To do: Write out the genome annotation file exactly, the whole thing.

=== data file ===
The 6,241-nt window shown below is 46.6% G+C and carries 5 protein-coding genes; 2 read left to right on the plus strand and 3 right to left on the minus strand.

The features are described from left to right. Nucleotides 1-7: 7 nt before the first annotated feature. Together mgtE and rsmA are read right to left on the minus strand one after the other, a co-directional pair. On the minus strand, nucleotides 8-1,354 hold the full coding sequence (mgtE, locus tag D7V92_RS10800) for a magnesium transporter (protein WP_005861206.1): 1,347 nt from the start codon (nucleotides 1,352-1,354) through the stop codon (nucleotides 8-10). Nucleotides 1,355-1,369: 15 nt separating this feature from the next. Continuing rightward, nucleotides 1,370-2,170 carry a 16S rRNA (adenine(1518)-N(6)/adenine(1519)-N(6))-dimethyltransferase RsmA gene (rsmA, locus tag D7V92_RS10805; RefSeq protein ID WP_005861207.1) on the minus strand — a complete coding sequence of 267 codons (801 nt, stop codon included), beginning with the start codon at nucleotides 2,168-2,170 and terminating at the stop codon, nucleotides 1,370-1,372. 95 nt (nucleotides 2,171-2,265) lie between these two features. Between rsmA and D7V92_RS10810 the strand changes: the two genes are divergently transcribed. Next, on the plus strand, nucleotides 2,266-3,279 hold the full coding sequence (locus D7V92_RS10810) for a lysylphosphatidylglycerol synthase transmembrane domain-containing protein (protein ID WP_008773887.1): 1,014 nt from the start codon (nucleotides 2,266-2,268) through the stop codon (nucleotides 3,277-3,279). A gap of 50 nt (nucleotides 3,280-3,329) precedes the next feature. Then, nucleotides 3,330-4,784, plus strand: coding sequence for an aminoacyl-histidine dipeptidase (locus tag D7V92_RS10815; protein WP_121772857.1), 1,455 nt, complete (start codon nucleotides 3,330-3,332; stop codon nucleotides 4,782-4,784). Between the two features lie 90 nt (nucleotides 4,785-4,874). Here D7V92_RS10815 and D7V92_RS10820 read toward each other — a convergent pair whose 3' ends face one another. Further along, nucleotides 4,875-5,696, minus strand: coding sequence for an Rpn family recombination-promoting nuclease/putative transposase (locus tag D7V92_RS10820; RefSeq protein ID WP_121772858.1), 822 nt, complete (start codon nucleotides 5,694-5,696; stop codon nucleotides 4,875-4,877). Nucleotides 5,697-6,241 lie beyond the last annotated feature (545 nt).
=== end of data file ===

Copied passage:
The 6,241-nt window shown below is 46.6% G+C and carries 5 protein-coding genes; 2 read left to right on the plus strand and 3 right to left on the minus strand.

The features are described from left to right. Nucleotides 1-7: 7 nt before the first annotated feature. Together mgtE and rsmA are read right to left on the minus strand one after the other, a co-directional pair. On the minus strand, nucleotides 8-1,354 hold the full coding sequence (mgtE, locus tag D7V92_RS10800) for a magnesium transporter (protein WP_005861206.1): 1,347 nt from the start codon (nucleotides 1,352-1,354) through the stop codon (nucleotides 8-10). Nucleotides 1,355-1,369: 15 nt separating this feature from the next. Continuing rightward, nucleotides 1,370-2,170 carry a 16S rRNA (adenine(1518)-N(6)/adenine(1519)-N(6))-dimethyltransferase RsmA gene (rsmA, locus tag D7V92_RS10805; RefSeq protein ID WP_005861207.1) on the minus strand — a complete coding sequence of 267 codons (801 nt, stop codon included), beginning with the start codon at nucleotides 2,168-2,170 and terminating at the stop codon, nucleotides 1,370-1,372. 95 nt (nucleotides 2,171-2,265) lie between these two features. Between rsmA and D7V92_RS10810 the strand changes: the two genes are divergently transcribed. Next, on the plus strand, nucleotides 2,266-3,279 hold the full coding sequence (locus D7V92_RS10810) for a lysylphosphatidylglycerol synthase transmembrane domain-containing protein (protein ID WP_008773887.1): 1,014 nt from the start codon (nucleotides 2,266-2,268) through the stop codon (nucleotides 3,277-3,279). A gap of 50 nt (nucleotides 3,280-3,329) precedes the next feature. Then, nucleotides 3,330-4,784, plus strand: coding sequence for an aminoacyl-histidine dipeptidase (locus tag D7V92_RS10815; protein WP_121772857.1), 1,455 nt, complete (start codon nucleotides 3,330-3,332; stop codon nucleotides 4,782-4,784). Between the two features lie 90 nt (nucleotides 4,785-4,874). Here D7V92_RS10815 and D7V92_RS10820 read toward each other — a convergent pair whose 3' ends face one another. Further along, nucleotides 4,875-5,696, minus strand: coding sequence for an Rpn family recombination-promoting nuclease/putative transposase (locus tag D7V92_RS10820; RefSeq protein ID WP_121772858.1), 822 nt, complete (start codon nucleotides 5,694-5,696; stop codon nucleotides 4,875-4,877). Nucleotides 5,697-6,241 lie beyond the last annotated feature (545 nt).